In other embodiments of the present invention, it is possible to implement the gain error estimation method and the offset estimation method using input samples that are not immediately adjacent to each other but in close vicinity to each other. For example, a first input sample and a third input sample with reversed polarity can be used to estimate offset error; and a second unmodified input sample and a fourth modified input sample can be used to estimate gain error. As long as the analog input signal varies slowly, using input samples that are not immediately adjacent but in close vicinity to each other can generate valid and accurate offset and gain error estimations. In some cases, such estimations can become less accurate when the analog input signal has more variation or has systematic variations, such as a slowly moving ramp. In those cases, performing offset and gain error estimations using adjacent input samples provides more accurate error correction values.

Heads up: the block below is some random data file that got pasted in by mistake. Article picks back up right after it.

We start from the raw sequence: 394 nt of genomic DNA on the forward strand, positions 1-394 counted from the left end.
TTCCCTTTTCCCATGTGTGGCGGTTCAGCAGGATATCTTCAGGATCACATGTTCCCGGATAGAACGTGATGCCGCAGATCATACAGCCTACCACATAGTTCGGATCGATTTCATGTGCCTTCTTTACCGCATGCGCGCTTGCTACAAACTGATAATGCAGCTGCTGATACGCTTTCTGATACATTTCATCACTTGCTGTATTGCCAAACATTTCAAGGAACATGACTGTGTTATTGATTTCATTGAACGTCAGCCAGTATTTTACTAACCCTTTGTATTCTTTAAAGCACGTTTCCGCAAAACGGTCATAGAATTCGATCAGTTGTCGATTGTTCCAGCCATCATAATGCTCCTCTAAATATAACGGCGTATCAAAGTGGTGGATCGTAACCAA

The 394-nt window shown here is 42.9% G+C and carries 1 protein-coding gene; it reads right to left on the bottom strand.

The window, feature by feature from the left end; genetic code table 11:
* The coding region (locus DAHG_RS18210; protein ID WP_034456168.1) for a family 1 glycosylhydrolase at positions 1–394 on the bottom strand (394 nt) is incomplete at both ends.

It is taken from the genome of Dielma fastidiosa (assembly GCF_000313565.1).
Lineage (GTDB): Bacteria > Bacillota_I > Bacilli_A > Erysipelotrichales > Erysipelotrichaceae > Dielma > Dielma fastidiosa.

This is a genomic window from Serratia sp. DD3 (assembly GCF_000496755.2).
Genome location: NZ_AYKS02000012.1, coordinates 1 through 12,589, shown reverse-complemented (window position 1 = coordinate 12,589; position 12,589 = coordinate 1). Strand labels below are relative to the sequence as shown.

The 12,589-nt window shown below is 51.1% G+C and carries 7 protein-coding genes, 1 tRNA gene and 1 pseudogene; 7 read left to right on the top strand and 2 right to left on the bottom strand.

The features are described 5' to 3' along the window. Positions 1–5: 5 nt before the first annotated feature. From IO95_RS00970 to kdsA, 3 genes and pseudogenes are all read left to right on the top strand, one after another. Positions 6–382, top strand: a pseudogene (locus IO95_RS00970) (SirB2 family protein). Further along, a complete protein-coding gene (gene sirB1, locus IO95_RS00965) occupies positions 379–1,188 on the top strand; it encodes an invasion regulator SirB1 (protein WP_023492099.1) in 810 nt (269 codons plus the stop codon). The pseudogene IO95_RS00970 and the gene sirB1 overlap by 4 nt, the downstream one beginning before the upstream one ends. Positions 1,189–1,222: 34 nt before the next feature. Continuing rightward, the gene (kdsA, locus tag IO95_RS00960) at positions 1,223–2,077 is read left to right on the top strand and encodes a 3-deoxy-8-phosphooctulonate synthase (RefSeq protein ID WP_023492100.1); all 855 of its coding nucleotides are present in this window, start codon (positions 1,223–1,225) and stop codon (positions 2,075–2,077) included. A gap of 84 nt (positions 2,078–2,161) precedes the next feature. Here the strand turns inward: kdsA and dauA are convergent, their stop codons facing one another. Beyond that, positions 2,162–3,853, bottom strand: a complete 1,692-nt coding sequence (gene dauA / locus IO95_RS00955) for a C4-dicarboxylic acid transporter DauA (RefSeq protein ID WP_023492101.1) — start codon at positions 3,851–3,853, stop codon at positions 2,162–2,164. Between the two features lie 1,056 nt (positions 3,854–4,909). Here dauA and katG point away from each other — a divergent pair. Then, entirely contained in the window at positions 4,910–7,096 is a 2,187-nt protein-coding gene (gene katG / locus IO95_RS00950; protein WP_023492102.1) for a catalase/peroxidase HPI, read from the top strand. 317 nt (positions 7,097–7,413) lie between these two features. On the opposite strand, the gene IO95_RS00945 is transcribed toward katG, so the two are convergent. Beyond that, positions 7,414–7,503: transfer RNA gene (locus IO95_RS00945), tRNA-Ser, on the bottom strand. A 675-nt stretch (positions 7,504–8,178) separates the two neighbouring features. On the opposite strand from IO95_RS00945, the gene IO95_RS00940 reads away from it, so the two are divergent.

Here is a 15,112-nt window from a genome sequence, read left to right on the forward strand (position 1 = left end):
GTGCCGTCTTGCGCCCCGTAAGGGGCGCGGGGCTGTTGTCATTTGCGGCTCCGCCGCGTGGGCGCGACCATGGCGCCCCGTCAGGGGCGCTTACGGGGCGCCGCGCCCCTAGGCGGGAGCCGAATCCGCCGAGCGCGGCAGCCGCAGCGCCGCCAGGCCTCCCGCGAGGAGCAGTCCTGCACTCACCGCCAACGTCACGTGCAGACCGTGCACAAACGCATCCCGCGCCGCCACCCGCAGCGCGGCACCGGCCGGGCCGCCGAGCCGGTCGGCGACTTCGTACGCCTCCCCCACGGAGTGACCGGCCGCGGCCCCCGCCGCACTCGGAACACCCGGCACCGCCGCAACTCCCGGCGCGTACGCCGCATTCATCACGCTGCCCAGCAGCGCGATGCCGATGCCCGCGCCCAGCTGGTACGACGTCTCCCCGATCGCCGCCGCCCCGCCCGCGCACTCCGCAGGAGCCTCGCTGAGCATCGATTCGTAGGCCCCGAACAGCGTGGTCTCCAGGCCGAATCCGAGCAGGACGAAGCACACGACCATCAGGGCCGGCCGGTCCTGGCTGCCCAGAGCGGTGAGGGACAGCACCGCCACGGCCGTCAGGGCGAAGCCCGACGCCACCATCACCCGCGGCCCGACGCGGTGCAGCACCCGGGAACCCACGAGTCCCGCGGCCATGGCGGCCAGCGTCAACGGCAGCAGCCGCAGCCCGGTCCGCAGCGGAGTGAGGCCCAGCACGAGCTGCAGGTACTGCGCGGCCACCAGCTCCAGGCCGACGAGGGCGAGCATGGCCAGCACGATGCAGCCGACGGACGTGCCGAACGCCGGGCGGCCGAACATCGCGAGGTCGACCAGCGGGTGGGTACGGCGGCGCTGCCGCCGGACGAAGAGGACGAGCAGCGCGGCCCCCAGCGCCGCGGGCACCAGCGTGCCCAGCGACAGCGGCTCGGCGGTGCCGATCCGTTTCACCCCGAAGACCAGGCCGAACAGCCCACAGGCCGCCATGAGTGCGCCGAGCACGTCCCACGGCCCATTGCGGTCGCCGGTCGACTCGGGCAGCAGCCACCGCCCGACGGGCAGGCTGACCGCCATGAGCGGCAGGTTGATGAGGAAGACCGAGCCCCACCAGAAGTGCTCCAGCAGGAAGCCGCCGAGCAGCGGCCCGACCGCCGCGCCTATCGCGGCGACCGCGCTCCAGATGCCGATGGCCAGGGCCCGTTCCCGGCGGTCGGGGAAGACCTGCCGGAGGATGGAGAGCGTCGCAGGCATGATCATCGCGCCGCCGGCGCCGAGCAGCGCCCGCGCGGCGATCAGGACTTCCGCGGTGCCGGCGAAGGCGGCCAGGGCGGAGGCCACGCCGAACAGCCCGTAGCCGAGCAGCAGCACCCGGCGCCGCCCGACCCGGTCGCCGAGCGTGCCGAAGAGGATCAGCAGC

(3) Interleaved Offset and Gain Error Estimation

In the background calibration method of the present invention, the offset estimation method uses two input samples to estimate the offset and the gain error estimation method uses two input samples to estimate the gain of the ADC. In some applications, it is desirable to estimate both offset and gain error on a continual basis while the ADC is operating to convert the analog input signal. According to one aspect of the present invention, the background calibration method of the present invention implements interleaved offset and gain error estimation to allow the offset and gain errors to be estimated alternately on a continual basis while the ADC is operating to convert an analog input signal. The interleaved offset and gain error estimation method can be realized using 3, 4 or 5 consecutive input samples, as will be described in more detail below.